At first Nepomnyashchy would struggle with the French language and had to use an interpreter, however he would eventually get his message across on what he wanted his team to do and they would qualify for the 1990 FIFA World Cup. Drawn in Group B they unexpectedly beat reigning champions Argentina as well as Romania to book their place within the last 16.[5] After beating Colombia 2-1 in extra-time Cameroon eventually lost to England in the Quarter-Finals.[6] While he was offered an extension to his contract, Nepomnyashchy decided to leave the team after his contract expired to take on a more lucrative position with the Chinese Football Association as a technical consultant.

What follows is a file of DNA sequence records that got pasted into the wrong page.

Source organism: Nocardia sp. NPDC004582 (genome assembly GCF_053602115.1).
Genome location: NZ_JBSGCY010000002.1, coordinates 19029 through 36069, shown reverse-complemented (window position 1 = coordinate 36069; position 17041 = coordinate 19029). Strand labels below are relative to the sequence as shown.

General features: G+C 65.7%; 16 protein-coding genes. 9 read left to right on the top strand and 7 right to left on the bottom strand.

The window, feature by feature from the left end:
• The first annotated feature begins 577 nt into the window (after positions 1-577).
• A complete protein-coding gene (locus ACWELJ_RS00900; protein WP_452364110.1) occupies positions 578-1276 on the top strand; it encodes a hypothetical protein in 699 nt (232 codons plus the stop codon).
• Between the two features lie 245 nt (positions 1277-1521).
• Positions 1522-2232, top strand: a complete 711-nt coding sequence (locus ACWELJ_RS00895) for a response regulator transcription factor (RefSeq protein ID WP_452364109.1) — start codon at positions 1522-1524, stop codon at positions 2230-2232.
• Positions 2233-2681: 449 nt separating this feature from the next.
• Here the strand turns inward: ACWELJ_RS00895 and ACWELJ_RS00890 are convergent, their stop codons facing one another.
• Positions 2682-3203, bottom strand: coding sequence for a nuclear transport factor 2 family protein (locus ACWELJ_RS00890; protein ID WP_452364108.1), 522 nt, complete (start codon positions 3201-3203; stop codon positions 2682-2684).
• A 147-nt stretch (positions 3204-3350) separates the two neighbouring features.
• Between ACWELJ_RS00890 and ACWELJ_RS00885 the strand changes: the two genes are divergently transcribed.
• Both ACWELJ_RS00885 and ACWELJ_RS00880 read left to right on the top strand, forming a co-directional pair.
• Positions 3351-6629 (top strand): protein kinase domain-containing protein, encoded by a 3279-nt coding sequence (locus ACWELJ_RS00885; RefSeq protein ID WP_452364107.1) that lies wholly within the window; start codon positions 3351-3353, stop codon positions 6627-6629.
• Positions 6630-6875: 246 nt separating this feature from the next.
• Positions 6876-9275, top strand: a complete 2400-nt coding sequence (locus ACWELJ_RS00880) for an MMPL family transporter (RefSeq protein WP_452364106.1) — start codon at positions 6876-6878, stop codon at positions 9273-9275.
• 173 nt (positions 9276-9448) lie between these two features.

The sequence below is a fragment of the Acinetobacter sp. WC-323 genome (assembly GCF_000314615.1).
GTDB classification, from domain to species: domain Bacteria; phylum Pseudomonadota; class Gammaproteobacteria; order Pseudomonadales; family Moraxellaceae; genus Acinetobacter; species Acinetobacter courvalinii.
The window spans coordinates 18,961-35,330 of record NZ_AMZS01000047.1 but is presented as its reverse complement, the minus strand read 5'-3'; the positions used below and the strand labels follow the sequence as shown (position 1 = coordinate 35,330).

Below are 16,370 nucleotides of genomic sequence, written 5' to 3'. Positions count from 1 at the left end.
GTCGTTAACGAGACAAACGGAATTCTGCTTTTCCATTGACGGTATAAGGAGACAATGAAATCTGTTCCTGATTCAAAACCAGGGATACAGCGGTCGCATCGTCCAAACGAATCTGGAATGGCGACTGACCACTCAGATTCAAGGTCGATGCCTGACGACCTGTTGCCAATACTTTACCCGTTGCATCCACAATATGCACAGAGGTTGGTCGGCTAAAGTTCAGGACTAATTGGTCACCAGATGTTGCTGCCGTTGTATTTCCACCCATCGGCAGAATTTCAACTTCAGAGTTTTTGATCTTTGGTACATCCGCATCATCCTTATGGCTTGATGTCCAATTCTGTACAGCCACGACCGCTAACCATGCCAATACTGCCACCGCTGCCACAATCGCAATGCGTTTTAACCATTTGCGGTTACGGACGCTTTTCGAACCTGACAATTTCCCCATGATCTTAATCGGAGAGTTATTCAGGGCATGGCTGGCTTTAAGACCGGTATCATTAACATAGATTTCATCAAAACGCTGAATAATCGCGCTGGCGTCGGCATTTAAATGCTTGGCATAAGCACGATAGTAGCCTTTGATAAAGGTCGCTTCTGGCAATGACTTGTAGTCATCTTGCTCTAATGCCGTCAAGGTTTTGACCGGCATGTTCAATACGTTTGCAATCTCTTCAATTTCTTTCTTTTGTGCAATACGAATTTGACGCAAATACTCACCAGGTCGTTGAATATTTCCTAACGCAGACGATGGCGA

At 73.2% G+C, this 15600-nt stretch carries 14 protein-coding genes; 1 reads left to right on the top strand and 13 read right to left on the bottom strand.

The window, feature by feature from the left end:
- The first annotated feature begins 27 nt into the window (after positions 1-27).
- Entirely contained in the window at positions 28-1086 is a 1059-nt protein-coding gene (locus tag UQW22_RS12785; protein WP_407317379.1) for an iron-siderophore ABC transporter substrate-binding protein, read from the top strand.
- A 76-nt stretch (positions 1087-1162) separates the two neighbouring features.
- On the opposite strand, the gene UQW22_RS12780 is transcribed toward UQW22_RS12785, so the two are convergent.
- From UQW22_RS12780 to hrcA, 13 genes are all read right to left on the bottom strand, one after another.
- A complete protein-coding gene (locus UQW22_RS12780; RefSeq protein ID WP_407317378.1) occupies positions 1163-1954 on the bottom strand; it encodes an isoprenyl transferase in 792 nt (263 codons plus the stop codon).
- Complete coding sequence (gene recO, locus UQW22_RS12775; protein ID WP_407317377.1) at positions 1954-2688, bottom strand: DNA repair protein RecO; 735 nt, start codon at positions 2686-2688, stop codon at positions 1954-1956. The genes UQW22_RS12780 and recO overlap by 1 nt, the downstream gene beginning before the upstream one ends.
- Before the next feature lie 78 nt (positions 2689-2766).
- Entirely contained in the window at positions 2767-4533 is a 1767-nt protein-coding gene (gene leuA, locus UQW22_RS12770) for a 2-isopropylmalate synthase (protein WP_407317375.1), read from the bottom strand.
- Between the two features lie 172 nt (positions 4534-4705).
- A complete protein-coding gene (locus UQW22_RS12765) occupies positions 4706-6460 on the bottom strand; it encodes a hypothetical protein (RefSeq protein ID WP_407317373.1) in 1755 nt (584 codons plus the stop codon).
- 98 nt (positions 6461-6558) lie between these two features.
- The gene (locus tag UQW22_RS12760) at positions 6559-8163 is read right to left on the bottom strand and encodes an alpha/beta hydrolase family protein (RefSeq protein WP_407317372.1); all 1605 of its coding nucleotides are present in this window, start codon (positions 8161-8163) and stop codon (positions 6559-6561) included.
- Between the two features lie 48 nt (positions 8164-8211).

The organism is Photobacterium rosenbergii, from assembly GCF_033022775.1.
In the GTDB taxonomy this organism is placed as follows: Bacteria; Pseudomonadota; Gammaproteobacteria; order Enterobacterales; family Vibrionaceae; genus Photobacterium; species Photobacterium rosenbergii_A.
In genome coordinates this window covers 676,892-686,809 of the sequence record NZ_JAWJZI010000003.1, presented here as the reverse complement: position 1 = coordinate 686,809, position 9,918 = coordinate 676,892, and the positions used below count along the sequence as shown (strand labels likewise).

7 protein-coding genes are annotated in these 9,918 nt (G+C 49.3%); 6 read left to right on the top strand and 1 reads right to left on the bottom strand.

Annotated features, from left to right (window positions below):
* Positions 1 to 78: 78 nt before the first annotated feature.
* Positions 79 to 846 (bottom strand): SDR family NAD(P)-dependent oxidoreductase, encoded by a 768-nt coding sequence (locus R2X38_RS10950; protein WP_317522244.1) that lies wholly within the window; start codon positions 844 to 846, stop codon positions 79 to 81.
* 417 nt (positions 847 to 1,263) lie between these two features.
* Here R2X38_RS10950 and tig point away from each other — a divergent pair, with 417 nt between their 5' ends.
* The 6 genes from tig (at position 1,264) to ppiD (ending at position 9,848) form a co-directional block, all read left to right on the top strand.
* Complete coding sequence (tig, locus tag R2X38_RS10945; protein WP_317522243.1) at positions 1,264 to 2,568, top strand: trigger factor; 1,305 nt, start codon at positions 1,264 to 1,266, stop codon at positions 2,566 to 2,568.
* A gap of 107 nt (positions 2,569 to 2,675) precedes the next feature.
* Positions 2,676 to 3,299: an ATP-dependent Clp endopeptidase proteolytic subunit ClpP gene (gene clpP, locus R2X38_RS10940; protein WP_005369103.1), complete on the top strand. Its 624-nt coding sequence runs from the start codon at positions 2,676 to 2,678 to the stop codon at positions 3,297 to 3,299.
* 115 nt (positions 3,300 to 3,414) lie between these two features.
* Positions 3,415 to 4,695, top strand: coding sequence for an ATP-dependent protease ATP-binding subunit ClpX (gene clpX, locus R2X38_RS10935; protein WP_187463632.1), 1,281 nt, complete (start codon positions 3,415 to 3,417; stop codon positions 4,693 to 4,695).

In the 1992-93 1.Lig season Nepomnyashchy would return to management with Turkish side Gençlerbirli?i S.K. before joining another Turkish side in Ankaragücü the following season. After an uninspired time within Turkey he would move to South Korea where he had a successful spell with Bucheon Yukong where he won the 1996 Korean League Cup with them.[7] After his time in South Korea ended he returned to Russia for FC Dynamo Stavropol where he acted as a consultant in 1999 before returning to Asia where he went on to manage several different clubs before returning to national team management when he coached Uzbekistan after having a successful spell with one of its clubs, Pakhtakor FK where he won the 2006 league title with them.

Managerial statistics


Team From To Record
G W D L Win %
Sanfrecce Hiroshima 2000 2000 30 13 0 17 043.33
Total 30 13 0 17 043.33


As a manager

Yukong Elephants / Bucheon SK

Pakhtakor FK